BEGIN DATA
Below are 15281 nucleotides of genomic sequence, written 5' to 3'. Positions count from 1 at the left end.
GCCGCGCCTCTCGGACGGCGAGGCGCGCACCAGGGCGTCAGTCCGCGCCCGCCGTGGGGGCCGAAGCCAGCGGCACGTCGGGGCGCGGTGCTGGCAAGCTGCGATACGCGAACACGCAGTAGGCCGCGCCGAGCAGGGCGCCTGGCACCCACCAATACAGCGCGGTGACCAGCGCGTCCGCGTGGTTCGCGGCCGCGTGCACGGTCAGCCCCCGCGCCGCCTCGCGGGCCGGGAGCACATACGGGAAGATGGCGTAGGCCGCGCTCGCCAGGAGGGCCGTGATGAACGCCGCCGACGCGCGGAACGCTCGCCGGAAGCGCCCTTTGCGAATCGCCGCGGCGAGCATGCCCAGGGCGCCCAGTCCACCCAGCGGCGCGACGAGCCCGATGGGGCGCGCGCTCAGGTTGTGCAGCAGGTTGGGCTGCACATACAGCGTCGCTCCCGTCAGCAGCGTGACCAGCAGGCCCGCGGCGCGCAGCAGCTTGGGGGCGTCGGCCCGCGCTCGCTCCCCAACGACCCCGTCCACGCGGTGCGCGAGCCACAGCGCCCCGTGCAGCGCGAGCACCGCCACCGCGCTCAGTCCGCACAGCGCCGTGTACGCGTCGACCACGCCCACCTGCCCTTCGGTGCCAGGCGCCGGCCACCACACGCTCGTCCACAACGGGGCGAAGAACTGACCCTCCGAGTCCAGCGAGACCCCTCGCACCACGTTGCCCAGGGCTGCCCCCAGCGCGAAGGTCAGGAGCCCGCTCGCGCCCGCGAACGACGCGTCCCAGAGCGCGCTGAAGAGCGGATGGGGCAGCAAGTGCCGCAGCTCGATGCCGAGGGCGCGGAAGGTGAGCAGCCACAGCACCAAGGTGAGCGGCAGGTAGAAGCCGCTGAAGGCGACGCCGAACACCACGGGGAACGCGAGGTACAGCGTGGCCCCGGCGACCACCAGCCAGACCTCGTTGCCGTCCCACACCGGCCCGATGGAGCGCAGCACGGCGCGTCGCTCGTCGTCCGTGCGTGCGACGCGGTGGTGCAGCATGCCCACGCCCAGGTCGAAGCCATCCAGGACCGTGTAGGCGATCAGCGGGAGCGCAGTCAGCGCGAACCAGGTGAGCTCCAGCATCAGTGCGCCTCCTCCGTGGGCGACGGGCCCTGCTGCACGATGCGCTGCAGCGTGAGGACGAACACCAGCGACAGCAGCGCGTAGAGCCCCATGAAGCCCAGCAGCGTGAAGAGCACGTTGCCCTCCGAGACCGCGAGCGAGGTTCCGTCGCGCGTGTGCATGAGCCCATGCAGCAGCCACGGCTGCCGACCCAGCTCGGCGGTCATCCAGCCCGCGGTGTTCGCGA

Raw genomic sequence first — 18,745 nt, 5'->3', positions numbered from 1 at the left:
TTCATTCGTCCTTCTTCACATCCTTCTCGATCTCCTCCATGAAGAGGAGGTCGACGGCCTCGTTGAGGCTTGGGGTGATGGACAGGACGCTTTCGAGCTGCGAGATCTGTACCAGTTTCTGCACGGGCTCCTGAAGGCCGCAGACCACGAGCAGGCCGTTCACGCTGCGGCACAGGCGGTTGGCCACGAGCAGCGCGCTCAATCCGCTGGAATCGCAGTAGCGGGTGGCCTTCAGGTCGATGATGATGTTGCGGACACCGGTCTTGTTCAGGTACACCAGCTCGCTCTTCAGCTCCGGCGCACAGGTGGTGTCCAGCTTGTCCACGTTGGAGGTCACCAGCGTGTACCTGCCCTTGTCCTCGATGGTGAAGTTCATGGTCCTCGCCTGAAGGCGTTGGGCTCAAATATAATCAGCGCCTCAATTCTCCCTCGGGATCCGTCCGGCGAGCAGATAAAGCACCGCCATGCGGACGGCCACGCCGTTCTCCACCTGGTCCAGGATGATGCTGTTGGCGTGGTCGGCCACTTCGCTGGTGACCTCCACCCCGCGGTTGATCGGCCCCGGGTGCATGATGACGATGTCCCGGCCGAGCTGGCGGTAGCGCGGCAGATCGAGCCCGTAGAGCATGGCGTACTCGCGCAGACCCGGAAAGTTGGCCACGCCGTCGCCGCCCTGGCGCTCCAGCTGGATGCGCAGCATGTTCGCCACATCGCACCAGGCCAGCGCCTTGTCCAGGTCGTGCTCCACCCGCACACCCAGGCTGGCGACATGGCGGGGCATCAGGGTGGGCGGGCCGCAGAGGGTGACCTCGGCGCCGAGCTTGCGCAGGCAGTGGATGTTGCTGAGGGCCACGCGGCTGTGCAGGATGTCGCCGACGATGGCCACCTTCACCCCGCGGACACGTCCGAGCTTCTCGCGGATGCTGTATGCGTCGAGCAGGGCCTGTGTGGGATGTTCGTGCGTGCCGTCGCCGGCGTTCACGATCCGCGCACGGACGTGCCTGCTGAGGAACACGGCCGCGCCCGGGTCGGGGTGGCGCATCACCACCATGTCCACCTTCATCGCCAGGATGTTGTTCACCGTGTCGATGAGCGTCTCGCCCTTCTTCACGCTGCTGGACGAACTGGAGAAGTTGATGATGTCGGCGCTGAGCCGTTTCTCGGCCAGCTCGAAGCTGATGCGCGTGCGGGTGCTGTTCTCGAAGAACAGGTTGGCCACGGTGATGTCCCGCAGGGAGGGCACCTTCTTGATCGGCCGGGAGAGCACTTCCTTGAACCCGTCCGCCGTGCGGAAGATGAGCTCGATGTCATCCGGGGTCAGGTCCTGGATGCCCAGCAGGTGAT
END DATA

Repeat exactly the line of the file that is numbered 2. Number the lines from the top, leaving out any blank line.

GCCGCGCCTCTCGGACGGCGAGGCGCGCACCAGGGCGTCAGTCCGCGCCCGCCGTGGGGGCCGAAGCCAGCGGCACGTCGGGGCGCGGTGCTGGCAAGCTGCGATACGCGAACACGCAGTAGGCCGCGCCGAGCAGGGCGCCTGGCACCCACCAATACAGCGCGGTGACCAGCGCGTCCGCGTGGTTCGCGGCCGCGTGCACGGTCAGCCCCCGCGCCGCCTCGCGGGCCGGGAGCACATACGGGAAGATGGCGTAGGCCGCGCTCGCCAGGAGGGCCGTGATGAACGCCGCCGACGCGCGGAACGCTCGCCGGAAGCGCCCTTTGCGAATCGCCGCGGCGAGCATGCCCAGGGCGCCCAGTCCACCCAGCGGCGCGACGAGCCCGATGGGGCGCGCGCTCAGGTTGTGCAGCAGGTTGGGCTGCACATACAGCGTCGCTCCCGTCAGCAGCGTGACCAGCAGGCCCGCGGCGCGCAGCAGCTTGGGGGCGTCGGCCCGCGCTCGCTCCCCAACGACCCCGTCCACGCGGTGCGCGAGCCACAGCGCCCCGTGCAGCGCGAGCACCGCCACCGCGCTCAGTCCGCACAGCGCCGTGTACGCGTCGACCACGCCCACCTGCCCTTCGGTGCCAGGCGCCGGCCACCACACGCTCGTCCACAACGGGGCGAAGAACTGACCCTCCGAGTCCAGCGAGACCCCTCGCACCACGTTGCCCAGGGCTGCCCCCAGCGCGAAGGTCAGGAGCCCGCTCGCGCCCGCGAACGACGCGTCCCAGAGCGCGCTGAAGAGCGGATGGGGCAGCAAGTGCCGCAGCTCGATGCCGAGGGCGCGGAAGGTGAGCAGCCACAGCACCAAGGTGAGCGGCAGGTAGAAGCCGCTGAAGGCGACGCCGAACACCACGGGGAACGCGAGGTACAGCGTGGCCCCGGCGACCACCAGCCAGACCTCGTTGCCGTCCCACACCGGCCCGATGGAGCGCAGCACGGCGCGTCGCTCGTCGTCCGTGCGTGCGACGCGGTGGTGCAGCATGCCCACGCCCAGGTCGAAGCCATCCAGGACCGTGTAGGCGATCAGCGGGAGCGCAGTCAGCGCGAACCAGGTGAGCTCCAGCATCAGTGCGCCTCCTCCGTGGGCGACGGGCCCTGCTGCACGATGCGCTGCAGCGTGAGGACGAACACCAGCGACAGCAGCGCGTAGAGCCCCATGAAGCCCAGCAGCGTGAAGAGCACGTTGCCCTCCGAGACCGCGAGCGAGGTTCCGTCGCGCGTGTGCATGAGCCCATGCAGCAGCCACGGCTGCCGACCCAGCTCGGCGGTCATCCAGCCCGCGGTGTTCGCGA